An interesting event (vertical triton) occurs in measure 16 of my transcription from ternary mensuration to modern 3/1. One should refrain from putting a flat in the lower voice, this would make it sing a terrible melodic triton, while, on the other hand, a natural B in the upper voice would propagate similar problems in the neighbourhood, and so forth... In principle, one used to avoid a vertical triton rather than a melodic one; however, I notice, without any explanation, that the latter is here an absolute oddity, while the former is only sounding harsh - a slight difference - and I personally find this a little more acceptable... And I'd like to thank Margo Schulter, who eventually pointed out on rec.music.early that the resolution of a vertical triton to a major third was mentionned by Zarlino to be a "pleasant effect" - but that's exactly what happens here!
Just click here in case you'd like to look at and listen to this passage.
Pour changier l'air ; fs Copenhague folios I verso to II
The O mensuration of the tenor is wrong: it must enter after a rest of two semibreves, not three, or nothing will work! Thus the whole piece is binary (contratenor has a C stroke sign). And for the cantus, the note under the fermata - just before the middle of the third line - is a longua.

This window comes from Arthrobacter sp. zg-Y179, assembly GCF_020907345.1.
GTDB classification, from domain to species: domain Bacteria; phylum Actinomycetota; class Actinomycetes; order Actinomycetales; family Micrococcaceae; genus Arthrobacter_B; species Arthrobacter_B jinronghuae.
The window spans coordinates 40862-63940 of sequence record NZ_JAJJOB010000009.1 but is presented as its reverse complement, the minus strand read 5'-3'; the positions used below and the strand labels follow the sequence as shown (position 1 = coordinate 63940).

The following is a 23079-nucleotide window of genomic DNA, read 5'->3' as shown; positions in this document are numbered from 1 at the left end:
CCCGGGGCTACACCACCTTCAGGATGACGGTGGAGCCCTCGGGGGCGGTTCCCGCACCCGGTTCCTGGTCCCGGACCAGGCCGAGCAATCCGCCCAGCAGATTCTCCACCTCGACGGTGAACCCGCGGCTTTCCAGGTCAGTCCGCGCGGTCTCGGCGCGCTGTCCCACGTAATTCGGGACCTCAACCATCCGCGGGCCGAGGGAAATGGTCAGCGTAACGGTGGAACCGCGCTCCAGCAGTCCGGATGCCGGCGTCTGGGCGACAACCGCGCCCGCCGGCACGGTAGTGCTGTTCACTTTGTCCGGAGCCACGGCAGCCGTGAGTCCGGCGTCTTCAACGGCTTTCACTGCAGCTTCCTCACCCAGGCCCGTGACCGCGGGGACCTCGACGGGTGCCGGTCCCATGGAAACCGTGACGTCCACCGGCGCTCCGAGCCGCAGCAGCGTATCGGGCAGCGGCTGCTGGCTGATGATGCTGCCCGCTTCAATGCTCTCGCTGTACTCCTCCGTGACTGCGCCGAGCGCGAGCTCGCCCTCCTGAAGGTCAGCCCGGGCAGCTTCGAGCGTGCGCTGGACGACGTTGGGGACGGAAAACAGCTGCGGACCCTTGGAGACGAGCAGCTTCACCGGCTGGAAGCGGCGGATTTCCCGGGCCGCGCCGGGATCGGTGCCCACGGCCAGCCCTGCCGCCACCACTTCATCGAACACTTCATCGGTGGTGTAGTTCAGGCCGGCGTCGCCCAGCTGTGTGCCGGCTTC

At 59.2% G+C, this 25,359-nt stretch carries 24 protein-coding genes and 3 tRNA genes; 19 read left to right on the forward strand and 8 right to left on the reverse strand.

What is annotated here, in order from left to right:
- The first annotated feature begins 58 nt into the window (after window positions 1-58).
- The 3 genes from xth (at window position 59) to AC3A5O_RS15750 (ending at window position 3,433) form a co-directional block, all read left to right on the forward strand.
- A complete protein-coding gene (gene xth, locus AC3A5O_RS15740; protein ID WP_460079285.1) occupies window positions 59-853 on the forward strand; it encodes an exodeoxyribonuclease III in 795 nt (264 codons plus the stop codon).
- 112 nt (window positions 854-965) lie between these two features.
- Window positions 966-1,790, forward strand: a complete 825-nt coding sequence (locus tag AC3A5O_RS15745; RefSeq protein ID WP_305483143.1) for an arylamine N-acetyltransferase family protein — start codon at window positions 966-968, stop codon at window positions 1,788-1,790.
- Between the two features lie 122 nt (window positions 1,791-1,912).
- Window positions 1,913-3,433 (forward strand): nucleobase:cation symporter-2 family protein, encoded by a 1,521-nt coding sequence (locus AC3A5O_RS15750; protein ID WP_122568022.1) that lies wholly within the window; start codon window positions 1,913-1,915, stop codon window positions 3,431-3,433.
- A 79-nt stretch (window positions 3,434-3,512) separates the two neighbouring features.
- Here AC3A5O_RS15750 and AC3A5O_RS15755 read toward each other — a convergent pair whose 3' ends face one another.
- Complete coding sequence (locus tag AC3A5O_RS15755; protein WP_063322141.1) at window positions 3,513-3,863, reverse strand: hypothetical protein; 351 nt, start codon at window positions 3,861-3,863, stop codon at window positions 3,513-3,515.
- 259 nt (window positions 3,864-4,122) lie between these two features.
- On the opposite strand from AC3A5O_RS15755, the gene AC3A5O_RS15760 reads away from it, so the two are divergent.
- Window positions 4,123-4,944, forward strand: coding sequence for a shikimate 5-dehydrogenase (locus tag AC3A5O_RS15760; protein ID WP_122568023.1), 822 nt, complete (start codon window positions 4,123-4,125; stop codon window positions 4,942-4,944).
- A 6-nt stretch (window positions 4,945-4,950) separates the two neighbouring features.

Ma plus, ma mignone, m'amye ; fs Copenhague folios III verso à IV
Se mieulx ne vient d'amours ; fs Copenhague folios VI verso to VII
La Brosse ; (Attaingnant publisher)
Merze, merze, per Dio ; fs Frottole pages 188 - 189
Morte! Che voy? ; fs Frottole pages 96 - 97
La Bergamasca a 3
A small medieval piece, just to hear something different!
From a book found in south America, containing pieces till the baroque period; this being said, if someone had told me it was an early work by Sermisy, I wouldn't have desagreed...
However, it seems to have been written well after 1600 ; I've just discovered some informations on this page. But I still think its style is much older!
Tandernaken a 5
Occhio non fu
(a whole page is dedicated to this booklet)
Kyrie de la Missa parens Christi ; fs Vatican ; display the facsimile (153k)
A score is now available on the site of the Arenaï ensemble
Sanctus ; fs Apel num 24 page 105
Tout a par moy ; fs Nivelle folios XXVIv verso to XXVII
Da pacem Domine ; fs Antico page 11v - 12
Thanks to Olivier Bettens and Peter Urquhart who helped me to begin the transcription of this piece.
Dulcis est somnus ; bicinium